Wednesday, June 25, 2008

Making Friends

Last month I wrote about the joys of tax-deductible research and the helpful experts we meet, if only via email and telephone. This month I’m feeling just as joyful about the great friends we make in this writing-for-children gig. A few weeks ago I went to the children’s author breakfast at Book Expo in LA. Sherman Alexie’s opening comments expressed his amazement about how nice children’s authors are – much nicer than that ‘other’ writing world he also inhabits.
I expect all of us can tell stories of colleagues going out of their way to read and advise, to encourage and commiserate, even to introduce us to agents and editors. My first book contract came about that way. One of our fabulous INK writers, whom I haven’t even met in person, has offered to open a door for me.

At the moment I’m in Montana visiting my son. After a few sublime days in Glacier National Park, I’m soaking up the scene and the sun in Missoula – biking around town, meeting with the organizers of the fall Festival of the Book, and making a new friend.

About a month ago, while researching a new book, I emailed Dorothy Hinshaw Patent, renowned author of 130+ nonfiction books for kids. One of her books is related to my research subject. Emails flew back and forth as she gave me leads to follow, people to contact. When I told her I was coming to Missoula, she invited me over for tea. After driving back and forth along the highway, trying to find her little mountain road (obscured by orange construction cones,) I finally arrived at her home on the top of a ridge with a glorious view of the mountains. (The 2007 fires on those mountains came within a mile of her house, she said.)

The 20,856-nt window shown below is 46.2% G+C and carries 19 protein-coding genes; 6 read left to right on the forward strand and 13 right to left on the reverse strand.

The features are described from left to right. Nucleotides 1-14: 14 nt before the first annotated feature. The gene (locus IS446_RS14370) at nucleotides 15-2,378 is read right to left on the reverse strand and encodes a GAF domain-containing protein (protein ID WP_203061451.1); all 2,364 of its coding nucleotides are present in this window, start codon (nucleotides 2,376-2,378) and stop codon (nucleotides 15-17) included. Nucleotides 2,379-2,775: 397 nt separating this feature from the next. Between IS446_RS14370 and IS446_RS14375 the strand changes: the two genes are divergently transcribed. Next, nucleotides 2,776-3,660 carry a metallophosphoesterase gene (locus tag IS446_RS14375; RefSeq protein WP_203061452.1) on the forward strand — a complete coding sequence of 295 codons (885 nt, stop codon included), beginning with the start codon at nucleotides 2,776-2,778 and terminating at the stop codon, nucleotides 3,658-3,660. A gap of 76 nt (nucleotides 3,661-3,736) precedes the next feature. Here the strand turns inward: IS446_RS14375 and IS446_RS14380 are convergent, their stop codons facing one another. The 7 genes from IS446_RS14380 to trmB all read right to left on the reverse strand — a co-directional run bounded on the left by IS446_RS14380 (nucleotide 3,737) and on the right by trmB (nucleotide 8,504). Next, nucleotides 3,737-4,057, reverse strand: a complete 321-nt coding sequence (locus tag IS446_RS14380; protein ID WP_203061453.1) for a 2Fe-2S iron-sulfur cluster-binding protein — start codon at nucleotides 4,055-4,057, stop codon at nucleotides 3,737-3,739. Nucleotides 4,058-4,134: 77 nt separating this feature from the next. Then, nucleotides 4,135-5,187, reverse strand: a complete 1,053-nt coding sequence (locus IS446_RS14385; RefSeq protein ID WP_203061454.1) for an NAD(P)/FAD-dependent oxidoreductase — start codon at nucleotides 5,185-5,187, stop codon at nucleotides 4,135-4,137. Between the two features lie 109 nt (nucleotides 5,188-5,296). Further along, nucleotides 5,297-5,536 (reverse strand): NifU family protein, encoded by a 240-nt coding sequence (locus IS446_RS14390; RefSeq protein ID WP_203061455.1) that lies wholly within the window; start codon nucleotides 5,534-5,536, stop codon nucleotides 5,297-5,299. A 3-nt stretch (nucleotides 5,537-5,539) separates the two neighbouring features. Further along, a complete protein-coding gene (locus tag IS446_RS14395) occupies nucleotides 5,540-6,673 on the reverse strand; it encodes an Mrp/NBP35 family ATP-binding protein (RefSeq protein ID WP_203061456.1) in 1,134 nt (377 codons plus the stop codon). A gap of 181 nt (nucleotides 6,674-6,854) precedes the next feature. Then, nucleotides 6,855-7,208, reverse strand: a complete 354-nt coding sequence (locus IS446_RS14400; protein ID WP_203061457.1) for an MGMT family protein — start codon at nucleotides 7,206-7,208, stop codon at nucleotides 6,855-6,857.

We began by talking about the state of children’s publishing. What happens when publishing houses are bought by conglomerates that have nothing to do with books. The uncertainty and disorder that reign when two big publishers with multiple imprints merge. Which will survive, how will policies change, who will stay, who will go, what will it mean for future of our books? Then we talked about small independent presses whose only business is books.

Soon after, because it’s what women do, we talked about our children, agreeing that they are all much smarter than we are. Typical proud mother talk. Then travel tales, future writing goals, doing school visits vs. writing, her fellow Montana writers, a browse through her library for useful books for me, the prospect of sharing a panel at the upcoming Montana Festival of the Book. And finally, an invitation to stay at her house if I do come to the festival.

In ninety minutes, another friendship kindled by writing nonfiction for children.

P.S. Coincidence or what?: Dorothy herself will be guest blogger right here next week!

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